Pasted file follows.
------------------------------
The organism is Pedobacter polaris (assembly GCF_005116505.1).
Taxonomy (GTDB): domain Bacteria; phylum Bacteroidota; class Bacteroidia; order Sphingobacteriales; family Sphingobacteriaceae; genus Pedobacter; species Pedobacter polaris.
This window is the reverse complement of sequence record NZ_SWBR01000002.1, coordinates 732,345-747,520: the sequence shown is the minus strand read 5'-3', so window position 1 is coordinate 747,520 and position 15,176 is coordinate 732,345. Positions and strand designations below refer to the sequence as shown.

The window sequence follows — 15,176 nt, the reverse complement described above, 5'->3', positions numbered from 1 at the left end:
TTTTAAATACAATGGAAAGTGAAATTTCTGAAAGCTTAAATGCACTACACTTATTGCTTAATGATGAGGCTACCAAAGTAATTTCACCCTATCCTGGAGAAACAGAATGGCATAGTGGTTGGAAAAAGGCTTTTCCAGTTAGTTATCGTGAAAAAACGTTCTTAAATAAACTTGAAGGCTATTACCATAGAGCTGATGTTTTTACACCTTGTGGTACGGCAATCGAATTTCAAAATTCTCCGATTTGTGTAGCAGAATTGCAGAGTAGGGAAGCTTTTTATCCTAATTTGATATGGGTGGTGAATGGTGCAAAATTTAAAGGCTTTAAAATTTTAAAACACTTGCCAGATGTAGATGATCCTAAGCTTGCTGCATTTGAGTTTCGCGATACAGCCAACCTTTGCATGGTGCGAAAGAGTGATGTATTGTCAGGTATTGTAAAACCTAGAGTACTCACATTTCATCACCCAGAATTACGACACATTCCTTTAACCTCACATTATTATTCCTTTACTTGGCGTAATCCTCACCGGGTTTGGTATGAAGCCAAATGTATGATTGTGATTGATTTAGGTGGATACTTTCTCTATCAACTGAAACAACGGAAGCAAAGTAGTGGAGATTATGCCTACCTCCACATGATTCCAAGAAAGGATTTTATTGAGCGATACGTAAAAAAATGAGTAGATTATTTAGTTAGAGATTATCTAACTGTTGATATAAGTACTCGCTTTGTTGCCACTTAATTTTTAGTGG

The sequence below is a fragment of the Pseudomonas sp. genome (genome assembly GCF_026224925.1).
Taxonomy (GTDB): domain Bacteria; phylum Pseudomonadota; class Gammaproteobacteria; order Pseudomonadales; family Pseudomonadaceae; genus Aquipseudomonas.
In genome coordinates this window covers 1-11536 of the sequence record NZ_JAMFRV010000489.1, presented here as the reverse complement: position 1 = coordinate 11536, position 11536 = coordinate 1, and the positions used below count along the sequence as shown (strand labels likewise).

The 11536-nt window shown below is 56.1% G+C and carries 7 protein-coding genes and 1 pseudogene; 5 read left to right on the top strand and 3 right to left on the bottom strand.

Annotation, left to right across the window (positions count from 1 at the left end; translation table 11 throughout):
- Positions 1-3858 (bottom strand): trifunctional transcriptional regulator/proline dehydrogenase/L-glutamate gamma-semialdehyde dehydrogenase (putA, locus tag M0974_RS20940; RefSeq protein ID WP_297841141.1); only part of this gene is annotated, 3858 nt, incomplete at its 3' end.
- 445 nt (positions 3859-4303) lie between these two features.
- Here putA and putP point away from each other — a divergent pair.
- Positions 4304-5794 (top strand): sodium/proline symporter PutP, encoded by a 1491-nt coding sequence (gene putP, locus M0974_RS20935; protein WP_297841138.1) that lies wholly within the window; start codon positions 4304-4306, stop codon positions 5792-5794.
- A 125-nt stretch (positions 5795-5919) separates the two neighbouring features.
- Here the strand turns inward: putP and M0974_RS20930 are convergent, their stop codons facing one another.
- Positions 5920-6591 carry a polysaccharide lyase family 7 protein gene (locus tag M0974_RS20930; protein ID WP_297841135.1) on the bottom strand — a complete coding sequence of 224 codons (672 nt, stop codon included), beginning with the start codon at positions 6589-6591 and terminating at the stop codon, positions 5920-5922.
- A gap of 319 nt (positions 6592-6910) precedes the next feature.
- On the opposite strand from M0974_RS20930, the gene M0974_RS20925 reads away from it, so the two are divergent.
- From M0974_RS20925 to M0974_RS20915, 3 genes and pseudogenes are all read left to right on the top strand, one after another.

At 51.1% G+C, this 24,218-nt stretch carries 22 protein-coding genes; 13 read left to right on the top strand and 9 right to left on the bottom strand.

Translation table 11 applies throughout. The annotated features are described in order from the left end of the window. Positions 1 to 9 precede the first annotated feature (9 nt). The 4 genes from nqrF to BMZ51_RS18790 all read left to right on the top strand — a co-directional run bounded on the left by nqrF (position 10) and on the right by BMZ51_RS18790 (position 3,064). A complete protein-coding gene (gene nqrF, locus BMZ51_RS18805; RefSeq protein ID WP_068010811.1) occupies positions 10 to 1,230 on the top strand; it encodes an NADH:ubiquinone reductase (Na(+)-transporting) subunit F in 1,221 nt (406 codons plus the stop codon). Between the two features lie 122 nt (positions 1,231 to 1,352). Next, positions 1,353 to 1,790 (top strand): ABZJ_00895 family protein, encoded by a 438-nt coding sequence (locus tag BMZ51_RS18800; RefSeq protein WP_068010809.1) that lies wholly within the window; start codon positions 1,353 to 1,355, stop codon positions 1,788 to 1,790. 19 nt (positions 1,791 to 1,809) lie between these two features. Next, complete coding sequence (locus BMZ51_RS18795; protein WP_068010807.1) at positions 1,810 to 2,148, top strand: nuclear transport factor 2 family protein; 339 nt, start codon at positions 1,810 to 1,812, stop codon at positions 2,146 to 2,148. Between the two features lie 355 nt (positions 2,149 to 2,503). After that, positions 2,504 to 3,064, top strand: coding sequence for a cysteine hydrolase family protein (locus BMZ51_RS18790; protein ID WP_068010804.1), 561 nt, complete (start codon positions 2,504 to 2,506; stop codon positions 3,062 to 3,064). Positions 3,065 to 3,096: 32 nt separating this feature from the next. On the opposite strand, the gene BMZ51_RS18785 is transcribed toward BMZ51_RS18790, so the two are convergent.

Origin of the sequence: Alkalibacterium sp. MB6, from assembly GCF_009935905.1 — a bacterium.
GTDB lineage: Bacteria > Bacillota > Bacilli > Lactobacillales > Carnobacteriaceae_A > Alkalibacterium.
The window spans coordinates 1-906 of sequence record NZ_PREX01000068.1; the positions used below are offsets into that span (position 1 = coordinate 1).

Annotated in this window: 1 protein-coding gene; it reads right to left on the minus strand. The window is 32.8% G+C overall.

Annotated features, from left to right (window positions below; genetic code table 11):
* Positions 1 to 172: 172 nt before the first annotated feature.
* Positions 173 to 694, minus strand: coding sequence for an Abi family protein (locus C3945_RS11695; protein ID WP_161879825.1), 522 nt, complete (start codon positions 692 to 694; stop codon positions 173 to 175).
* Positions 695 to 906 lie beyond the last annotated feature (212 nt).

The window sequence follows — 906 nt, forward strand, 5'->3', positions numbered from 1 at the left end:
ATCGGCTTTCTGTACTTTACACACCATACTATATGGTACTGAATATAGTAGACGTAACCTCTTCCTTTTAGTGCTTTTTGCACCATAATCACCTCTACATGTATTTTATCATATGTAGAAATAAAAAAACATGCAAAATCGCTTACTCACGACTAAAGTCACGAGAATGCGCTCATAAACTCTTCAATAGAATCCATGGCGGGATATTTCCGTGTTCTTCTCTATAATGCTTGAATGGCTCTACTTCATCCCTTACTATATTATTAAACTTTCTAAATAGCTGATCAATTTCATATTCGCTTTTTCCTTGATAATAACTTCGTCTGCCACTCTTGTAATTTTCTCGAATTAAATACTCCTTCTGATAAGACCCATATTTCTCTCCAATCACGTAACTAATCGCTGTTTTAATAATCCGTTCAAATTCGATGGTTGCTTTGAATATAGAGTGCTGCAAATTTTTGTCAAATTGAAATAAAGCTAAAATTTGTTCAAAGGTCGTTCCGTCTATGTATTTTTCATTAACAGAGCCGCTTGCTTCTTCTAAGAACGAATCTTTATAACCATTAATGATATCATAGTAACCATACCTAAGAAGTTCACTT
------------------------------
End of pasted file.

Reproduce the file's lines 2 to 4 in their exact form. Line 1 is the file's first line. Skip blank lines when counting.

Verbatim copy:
Taxonomy (GTDB): domain Bacteria; phylum Bacteroidota; class Bacteroidia; order Sphingobacteriales; family Sphingobacteriaceae; genus Pedobacter; species Pedobacter polaris.
This window is the reverse complement of sequence record NZ_SWBR01000002.1, coordinates 732,345-747,520: the sequence shown is the minus strand read 5'-3', so window position 1 is coordinate 747,520 and position 15,176 is coordinate 732,345. Positions and strand designations below refer to the sequence as shown.

The window sequence follows — 15,176 nt, the reverse complement described above, 5'->3', positions numbered from 1 at the left end: